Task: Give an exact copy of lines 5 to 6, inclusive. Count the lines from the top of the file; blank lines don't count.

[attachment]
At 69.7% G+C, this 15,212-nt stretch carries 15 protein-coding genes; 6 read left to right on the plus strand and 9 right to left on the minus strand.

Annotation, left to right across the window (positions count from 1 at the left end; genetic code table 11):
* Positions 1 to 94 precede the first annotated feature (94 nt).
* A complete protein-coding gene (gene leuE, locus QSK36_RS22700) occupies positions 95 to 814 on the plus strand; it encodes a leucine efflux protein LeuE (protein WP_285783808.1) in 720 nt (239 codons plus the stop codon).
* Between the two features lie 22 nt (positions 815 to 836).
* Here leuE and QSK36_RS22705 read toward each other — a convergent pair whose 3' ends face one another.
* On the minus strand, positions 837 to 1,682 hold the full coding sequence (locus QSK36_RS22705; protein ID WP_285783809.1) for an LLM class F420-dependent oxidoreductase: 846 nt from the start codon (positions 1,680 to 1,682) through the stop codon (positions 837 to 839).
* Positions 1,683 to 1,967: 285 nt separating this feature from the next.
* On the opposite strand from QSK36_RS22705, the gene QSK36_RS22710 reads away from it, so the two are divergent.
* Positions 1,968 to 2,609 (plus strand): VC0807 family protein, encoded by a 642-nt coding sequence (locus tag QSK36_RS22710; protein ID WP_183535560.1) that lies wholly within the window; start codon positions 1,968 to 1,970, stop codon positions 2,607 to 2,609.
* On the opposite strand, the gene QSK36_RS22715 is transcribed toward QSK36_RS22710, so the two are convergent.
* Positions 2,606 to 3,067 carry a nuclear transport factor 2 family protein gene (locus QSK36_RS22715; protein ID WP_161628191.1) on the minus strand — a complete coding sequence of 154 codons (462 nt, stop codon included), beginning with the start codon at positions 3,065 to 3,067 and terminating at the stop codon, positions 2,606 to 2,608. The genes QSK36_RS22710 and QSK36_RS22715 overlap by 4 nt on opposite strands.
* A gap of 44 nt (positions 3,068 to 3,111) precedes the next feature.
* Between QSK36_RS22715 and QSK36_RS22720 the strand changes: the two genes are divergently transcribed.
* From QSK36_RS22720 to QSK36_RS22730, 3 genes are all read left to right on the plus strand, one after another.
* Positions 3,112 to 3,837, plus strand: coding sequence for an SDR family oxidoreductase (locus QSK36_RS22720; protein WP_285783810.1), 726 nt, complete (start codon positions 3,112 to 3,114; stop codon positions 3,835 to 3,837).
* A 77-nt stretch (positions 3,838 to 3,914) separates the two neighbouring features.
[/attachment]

* Between the two features lie 22 nt (positions 815 to 836).
* Here leuE and QSK36_RS22705 read toward each other — a convergent pair whose 3' ends face one another.